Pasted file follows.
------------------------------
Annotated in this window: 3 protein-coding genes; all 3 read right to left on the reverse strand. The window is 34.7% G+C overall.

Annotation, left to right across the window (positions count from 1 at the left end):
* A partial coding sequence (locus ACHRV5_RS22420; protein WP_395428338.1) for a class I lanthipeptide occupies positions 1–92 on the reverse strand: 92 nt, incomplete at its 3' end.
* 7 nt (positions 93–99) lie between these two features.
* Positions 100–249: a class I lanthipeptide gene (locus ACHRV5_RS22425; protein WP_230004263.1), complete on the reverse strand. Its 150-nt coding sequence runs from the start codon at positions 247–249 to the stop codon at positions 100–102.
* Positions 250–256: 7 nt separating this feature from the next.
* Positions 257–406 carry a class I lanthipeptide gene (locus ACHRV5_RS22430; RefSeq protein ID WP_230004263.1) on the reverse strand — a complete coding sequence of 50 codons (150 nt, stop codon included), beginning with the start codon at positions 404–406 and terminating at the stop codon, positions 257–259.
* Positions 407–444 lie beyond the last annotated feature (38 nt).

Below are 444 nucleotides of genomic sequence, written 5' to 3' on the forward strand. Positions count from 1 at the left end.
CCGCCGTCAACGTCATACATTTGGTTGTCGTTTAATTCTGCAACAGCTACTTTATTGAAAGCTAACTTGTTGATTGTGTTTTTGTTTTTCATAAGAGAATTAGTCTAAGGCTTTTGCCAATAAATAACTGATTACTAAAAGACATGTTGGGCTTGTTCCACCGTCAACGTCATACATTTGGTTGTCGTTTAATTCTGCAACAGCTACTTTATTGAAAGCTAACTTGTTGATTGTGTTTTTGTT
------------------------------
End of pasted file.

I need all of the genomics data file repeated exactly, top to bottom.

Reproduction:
Annotated in this window: 3 protein-coding genes; all 3 read right to left on the reverse strand. The window is 34.7% G+C overall.

Annotation, left to right across the window (positions count from 1 at the left end):
* A partial coding sequence (locus ACHRV5_RS22420; protein WP_395428338.1) for a class I lanthipeptide occupies positions 1–92 on the reverse strand: 92 nt, incomplete at its 3' end.
* 7 nt (positions 93–99) lie between these two features.
* Positions 100–249: a class I lanthipeptide gene (locus ACHRV5_RS22425; protein WP_230004263.1), complete on the reverse strand. Its 150-nt coding sequence runs from the start codon at positions 247–249 to the stop codon at positions 100–102.
* Positions 250–256: 7 nt separating this feature from the next.
* Positions 257–406 carry a class I lanthipeptide gene (locus ACHRV5_RS22430; RefSeq protein ID WP_230004263.1) on the reverse strand — a complete coding sequence of 50 codons (150 nt, stop codon included), beginning with the start codon at positions 404–406 and terminating at the stop codon, positions 257–259.
* Positions 407–444 lie beyond the last annotated feature (38 nt).

Below are 444 nucleotides of genomic sequence, written 5' to 3' on the forward strand. Positions count from 1 at the left end.
CCGCCGTCAACGTCATACATTTGGTTGTCGTTTAATTCTGCAACAGCTACTTTATTGAAAGCTAACTTGTTGATTGTGTTTTTGTTTTTCATAAGAGAATTAGTCTAAGGCTTTTGCCAATAAATAACTGATTACTAAAAGACATGTTGGGCTTGTTCCACCGTCAACGTCATACATTTGGTTGTCGTTTAATTCTGCAACAGCTACTTTATTGAAAGCTAACTTGTTGATTGTGTTTTTGTT